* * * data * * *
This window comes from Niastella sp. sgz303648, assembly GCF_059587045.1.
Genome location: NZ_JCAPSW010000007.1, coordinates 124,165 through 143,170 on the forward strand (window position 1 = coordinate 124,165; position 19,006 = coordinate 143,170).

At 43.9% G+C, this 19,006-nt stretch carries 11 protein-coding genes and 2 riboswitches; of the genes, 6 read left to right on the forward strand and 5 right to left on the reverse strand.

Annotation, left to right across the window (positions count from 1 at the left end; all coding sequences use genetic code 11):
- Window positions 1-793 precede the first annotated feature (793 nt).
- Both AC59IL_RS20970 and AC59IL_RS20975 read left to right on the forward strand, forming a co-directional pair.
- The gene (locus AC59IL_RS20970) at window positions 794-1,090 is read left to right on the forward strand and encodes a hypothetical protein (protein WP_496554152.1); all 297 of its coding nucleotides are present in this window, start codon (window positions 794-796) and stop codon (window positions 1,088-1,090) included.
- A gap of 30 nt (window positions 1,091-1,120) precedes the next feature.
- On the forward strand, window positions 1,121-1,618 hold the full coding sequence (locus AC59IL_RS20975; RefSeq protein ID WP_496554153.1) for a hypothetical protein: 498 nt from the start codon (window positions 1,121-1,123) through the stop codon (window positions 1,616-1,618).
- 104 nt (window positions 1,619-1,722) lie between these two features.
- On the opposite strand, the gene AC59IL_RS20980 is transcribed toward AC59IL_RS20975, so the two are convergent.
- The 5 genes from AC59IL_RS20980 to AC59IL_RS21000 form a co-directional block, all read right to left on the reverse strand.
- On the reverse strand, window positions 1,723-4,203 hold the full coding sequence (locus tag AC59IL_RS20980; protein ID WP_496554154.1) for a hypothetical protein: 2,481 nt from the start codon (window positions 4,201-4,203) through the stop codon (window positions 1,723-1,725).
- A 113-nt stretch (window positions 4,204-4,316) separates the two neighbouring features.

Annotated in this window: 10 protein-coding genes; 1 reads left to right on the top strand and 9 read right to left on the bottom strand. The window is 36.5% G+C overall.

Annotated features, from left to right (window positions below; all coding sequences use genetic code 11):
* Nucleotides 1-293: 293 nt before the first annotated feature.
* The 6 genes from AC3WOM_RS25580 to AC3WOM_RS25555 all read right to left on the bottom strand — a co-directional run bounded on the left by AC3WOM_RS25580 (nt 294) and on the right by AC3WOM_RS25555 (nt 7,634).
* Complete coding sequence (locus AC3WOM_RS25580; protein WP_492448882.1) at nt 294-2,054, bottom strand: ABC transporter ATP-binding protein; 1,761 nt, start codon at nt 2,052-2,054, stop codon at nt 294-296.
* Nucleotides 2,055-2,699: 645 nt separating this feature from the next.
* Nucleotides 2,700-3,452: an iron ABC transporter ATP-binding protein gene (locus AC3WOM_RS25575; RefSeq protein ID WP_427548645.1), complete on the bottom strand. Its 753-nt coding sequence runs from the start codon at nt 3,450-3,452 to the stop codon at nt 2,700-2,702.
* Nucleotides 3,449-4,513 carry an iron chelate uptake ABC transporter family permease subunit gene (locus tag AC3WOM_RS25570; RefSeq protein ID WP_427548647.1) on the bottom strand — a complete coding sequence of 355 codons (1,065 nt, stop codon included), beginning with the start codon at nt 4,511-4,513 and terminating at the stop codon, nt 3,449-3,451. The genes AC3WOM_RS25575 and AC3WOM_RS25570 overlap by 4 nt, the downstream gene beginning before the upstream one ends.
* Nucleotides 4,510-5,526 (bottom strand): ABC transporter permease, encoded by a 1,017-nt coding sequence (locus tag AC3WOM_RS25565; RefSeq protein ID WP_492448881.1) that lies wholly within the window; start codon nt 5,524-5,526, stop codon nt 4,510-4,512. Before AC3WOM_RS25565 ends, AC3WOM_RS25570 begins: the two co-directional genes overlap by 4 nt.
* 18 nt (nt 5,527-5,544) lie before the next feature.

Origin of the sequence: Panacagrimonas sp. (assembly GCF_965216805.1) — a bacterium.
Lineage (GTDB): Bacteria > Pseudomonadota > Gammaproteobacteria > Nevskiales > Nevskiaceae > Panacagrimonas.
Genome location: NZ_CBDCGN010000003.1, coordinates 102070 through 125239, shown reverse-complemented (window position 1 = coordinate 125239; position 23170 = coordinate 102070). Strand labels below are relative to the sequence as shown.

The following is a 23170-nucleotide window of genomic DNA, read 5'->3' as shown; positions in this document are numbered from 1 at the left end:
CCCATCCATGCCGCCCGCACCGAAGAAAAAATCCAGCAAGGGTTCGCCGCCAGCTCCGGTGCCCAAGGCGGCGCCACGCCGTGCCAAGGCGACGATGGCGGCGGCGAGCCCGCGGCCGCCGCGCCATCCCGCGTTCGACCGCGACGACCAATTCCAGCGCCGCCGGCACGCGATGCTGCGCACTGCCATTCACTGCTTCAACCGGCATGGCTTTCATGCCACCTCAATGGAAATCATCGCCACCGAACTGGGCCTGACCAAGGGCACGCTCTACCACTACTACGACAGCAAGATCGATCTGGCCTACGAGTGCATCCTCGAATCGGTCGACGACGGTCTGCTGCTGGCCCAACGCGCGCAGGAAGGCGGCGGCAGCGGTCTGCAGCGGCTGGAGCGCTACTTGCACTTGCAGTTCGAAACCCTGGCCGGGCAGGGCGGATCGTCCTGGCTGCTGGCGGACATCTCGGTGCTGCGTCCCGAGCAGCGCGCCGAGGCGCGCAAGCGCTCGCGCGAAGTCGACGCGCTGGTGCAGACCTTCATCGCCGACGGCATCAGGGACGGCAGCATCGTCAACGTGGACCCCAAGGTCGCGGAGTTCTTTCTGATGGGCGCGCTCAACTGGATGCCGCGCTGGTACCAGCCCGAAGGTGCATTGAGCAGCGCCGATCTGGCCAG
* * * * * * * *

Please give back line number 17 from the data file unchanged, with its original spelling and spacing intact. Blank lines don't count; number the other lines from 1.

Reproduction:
* Nucleotides 1-293: 293 nt before the first annotated feature.